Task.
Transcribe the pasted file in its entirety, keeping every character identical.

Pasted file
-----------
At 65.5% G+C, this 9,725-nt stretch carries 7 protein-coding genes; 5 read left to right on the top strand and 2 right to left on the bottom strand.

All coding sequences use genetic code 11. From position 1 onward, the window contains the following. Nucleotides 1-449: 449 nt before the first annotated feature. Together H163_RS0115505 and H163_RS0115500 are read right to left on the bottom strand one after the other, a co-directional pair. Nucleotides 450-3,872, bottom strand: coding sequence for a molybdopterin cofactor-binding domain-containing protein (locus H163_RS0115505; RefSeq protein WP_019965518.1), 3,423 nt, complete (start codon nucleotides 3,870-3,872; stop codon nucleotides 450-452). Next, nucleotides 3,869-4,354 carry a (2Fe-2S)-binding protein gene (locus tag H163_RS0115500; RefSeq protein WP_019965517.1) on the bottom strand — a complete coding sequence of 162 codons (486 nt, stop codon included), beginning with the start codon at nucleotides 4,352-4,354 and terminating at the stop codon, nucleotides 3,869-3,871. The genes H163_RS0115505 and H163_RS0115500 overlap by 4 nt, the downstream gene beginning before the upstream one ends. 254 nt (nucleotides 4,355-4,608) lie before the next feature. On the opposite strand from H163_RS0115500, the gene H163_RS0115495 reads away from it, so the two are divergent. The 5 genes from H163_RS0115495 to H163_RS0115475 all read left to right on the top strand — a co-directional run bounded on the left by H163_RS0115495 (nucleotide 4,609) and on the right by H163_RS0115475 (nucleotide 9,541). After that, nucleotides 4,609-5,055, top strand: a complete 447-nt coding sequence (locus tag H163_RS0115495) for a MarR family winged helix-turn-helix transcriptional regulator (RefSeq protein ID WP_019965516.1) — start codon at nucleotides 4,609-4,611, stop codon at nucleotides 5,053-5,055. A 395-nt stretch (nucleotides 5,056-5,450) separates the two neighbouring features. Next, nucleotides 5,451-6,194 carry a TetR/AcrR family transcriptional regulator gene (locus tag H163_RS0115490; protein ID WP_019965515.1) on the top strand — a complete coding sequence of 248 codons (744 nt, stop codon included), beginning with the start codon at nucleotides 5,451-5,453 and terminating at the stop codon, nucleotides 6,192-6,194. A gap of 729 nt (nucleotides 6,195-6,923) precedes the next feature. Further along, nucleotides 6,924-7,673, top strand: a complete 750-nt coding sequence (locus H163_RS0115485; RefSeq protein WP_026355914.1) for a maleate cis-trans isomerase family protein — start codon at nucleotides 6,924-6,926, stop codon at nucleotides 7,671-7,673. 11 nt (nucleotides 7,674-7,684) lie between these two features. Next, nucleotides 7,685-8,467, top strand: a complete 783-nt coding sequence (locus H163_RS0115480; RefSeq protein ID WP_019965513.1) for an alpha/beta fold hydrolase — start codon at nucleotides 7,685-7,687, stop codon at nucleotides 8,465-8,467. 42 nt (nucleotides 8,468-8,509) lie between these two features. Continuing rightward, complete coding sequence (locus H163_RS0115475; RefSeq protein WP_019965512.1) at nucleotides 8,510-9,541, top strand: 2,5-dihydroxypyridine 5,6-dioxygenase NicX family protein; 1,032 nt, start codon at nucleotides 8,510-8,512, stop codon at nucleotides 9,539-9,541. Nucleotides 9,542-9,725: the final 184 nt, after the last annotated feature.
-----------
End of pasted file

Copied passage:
At 65.5% G+C, this 9,725-nt stretch carries 7 protein-coding genes; 5 read left to right on the top strand and 2 right to left on the bottom strand.

All coding sequences use genetic code 11. From position 1 onward, the window contains the following. Nucleotides 1-449: 449 nt before the first annotated feature. Together H163_RS0115505 and H163_RS0115500 are read right to left on the bottom strand one after the other, a co-directional pair. Nucleotides 450-3,872, bottom strand: coding sequence for a molybdopterin cofactor-binding domain-containing protein (locus H163_RS0115505; RefSeq protein WP_019965518.1), 3,423 nt, complete (start codon nucleotides 3,870-3,872; stop codon nucleotides 450-452). Next, nucleotides 3,869-4,354 carry a (2Fe-2S)-binding protein gene (locus tag H163_RS0115500; RefSeq protein WP_019965517.1) on the bottom strand — a complete coding sequence of 162 codons (486 nt, stop codon included), beginning with the start codon at nucleotides 4,352-4,354 and terminating at the stop codon, nucleotides 3,869-3,871. The genes H163_RS0115505 and H163_RS0115500 overlap by 4 nt, the downstream gene beginning before the upstream one ends. 254 nt (nucleotides 4,355-4,608) lie before the next feature. On the opposite strand from H163_RS0115500, the gene H163_RS0115495 reads away from it, so the two are divergent. The 5 genes from H163_RS0115495 to H163_RS0115475 all read left to right on the top strand — a co-directional run bounded on the left by H163_RS0115495 (nucleotide 4,609) and on the right by H163_RS0115475 (nucleotide 9,541). After that, nucleotides 4,609-5,055, top strand: a complete 447-nt coding sequence (locus tag H163_RS0115495) for a MarR family winged helix-turn-helix transcriptional regulator (RefSeq protein ID WP_019965516.1) — start codon at nucleotides 4,609-4,611, stop codon at nucleotides 5,053-5,055. A 395-nt stretch (nucleotides 5,056-5,450) separates the two neighbouring features. Next, nucleotides 5,451-6,194 carry a TetR/AcrR family transcriptional regulator gene (locus tag H163_RS0115490; protein ID WP_019965515.1) on the top strand — a complete coding sequence of 248 codons (744 nt, stop codon included), beginning with the start codon at nucleotides 5,451-5,453 and terminating at the stop codon, nucleotides 6,192-6,194. A gap of 729 nt (nucleotides 6,195-6,923) precedes the next feature. Further along, nucleotides 6,924-7,673, top strand: a complete 750-nt coding sequence (locus H163_RS0115485; RefSeq protein WP_026355914.1) for a maleate cis-trans isomerase family protein — start codon at nucleotides 6,924-6,926, stop codon at nucleotides 7,671-7,673. 11 nt (nucleotides 7,674-7,684) lie between these two features. Next, nucleotides 7,685-8,467, top strand: a complete 783-nt coding sequence (locus H163_RS0115480; RefSeq protein ID WP_019965513.1) for an alpha/beta fold hydrolase — start codon at nucleotides 7,685-7,687, stop codon at nucleotides 8,465-8,467. 42 nt (nucleotides 8,468-8,509) lie between these two features. Continuing rightward, complete coding sequence (locus H163_RS0115475; RefSeq protein WP_019965512.1) at nucleotides 8,510-9,541, top strand: 2,5-dihydroxypyridine 5,6-dioxygenase NicX family protein; 1,032 nt, start codon at nucleotides 8,510-8,512, stop codon at nucleotides 9,539-9,541. Nucleotides 9,542-9,725: the final 184 nt, after the last annotated feature.